The Fire Events in California

Besides being big news--the fires in California touched me in several ways.

Here in Springville we had our own fire.

At the time we had no idea that so many other fires would follow. The smoke got so bad that hubby and I sent to Porterville to stay with friends for three days. The kids remained at our house determined to battle the fire if necessary, mainly because we had so many animals that would be impossible to move.

It was scary, but we were so fortunate compared to those living in the way of the fires to come.

Though the fire came close what saved us was the fact that we didn't have the horrible winds that fanned the flames in other areas wiping out whole neighborhoods.

Ventura is a place close to my heart. We go there at least once a year, and the fire burned down so many homes. The fire began in Santa Paula and burned down a KOA we'd visited last summer.
It surrounded the town of Ojai where an old friend of mine lives, and burned into the Los Padres National Forest when I camped and backpacked with my Camp Fire Girls. My daughter is the secretary of a church in Ventura and some of the evacuees sheltered in the church. And yes, she went to work everyday.

The fire continued up the coast and surrounded Santa Barbara, relatives of my daughter had to evacuate. 

Another fire in a more southern region closed the schools two of my great-grandchildren attend. And flames could be seen from my daughter's home.

The fires are mostly out now, but it is a huge reminder that the threat is always there.

And, yes, this is one of the big memories from 2017.



Thonie Hevron said…
The fires in California have been devastating this year, both in Southern and Northern California. I was impacted similarly by the Wine Country fires. The smoke was unbelievable. All around us, fires raged. For the first few days, we watched and worried the fire would come from the south, but that was soon contained. Then, after Coffee Park, Larkfield, and Fountaingrove were so horribly burned, we were concerned the fire would come over the hill (literally) from Sonoma. The mister was very ill at the time. We weighed moving him but soon figured out it would be more traumatic than sitting inside our home, waiting. After a few days when the magnitude of this disaster was revealed, we finally packed a go bag for each of us and the animals. It stays packed these days. The arrogance (Oh, we can handle anything) of our younger years as first responders has faded and we now see how being aware and prepared is more important than anything. Fires, earthquakes and floods--all natural disasters we are prone to. Now we're prepared, too. We are one less worry for the new first responders.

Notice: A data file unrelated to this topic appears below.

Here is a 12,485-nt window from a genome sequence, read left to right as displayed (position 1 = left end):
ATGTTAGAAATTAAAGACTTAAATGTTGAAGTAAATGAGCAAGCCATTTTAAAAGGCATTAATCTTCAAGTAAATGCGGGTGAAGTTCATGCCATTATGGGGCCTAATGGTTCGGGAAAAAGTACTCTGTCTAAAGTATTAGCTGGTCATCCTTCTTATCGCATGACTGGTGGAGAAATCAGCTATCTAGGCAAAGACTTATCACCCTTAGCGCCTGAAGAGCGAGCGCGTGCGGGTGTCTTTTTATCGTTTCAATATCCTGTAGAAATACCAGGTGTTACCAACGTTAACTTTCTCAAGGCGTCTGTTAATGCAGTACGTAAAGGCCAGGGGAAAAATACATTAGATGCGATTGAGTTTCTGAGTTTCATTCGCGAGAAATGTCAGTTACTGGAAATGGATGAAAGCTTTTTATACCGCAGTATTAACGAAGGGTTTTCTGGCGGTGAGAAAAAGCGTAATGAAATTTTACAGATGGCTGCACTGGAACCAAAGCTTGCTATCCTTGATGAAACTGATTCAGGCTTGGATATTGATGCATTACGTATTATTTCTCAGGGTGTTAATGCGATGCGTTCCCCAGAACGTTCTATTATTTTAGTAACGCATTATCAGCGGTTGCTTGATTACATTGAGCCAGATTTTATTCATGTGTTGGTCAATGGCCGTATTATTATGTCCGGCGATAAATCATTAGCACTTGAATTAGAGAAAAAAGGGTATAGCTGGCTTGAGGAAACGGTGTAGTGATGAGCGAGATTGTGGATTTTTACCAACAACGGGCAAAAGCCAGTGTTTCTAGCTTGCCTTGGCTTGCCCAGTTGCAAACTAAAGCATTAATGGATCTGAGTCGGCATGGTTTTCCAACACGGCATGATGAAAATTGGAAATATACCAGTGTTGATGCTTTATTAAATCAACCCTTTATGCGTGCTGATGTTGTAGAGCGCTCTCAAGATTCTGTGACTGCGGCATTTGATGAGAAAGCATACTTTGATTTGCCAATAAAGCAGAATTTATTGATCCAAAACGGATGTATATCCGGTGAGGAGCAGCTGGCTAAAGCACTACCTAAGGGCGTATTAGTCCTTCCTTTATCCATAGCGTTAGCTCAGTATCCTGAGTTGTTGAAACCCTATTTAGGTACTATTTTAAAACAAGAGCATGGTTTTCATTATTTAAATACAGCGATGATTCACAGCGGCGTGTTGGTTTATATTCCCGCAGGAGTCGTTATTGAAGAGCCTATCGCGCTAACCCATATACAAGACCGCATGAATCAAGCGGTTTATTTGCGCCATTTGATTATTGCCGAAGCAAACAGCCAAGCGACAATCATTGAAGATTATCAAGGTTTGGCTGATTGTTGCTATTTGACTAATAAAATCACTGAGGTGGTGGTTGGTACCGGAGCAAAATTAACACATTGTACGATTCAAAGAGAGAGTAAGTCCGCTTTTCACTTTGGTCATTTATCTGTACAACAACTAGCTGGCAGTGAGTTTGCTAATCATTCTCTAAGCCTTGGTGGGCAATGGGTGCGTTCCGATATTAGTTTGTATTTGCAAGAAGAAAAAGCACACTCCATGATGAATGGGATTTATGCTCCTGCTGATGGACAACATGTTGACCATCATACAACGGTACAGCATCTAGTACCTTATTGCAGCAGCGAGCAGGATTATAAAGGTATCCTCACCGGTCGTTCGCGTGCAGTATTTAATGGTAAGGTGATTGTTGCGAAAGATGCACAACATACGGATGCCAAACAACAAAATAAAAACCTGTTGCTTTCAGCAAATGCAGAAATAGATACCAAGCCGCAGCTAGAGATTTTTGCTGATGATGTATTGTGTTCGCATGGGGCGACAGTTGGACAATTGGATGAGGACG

Yes, over in your area the fires were unbelievable like the ones in the Ventura area.
The smoke probably didn't help your husband's condition. Though we slept away from home, the smoke was still bad down in the town we were in. We kept going back up, hoping we could stay and finally did. I took our important papers and a few other things with us and kept them in the car. The younger ones decided they could handle anything--which of course they couldn't have. Far too scary.

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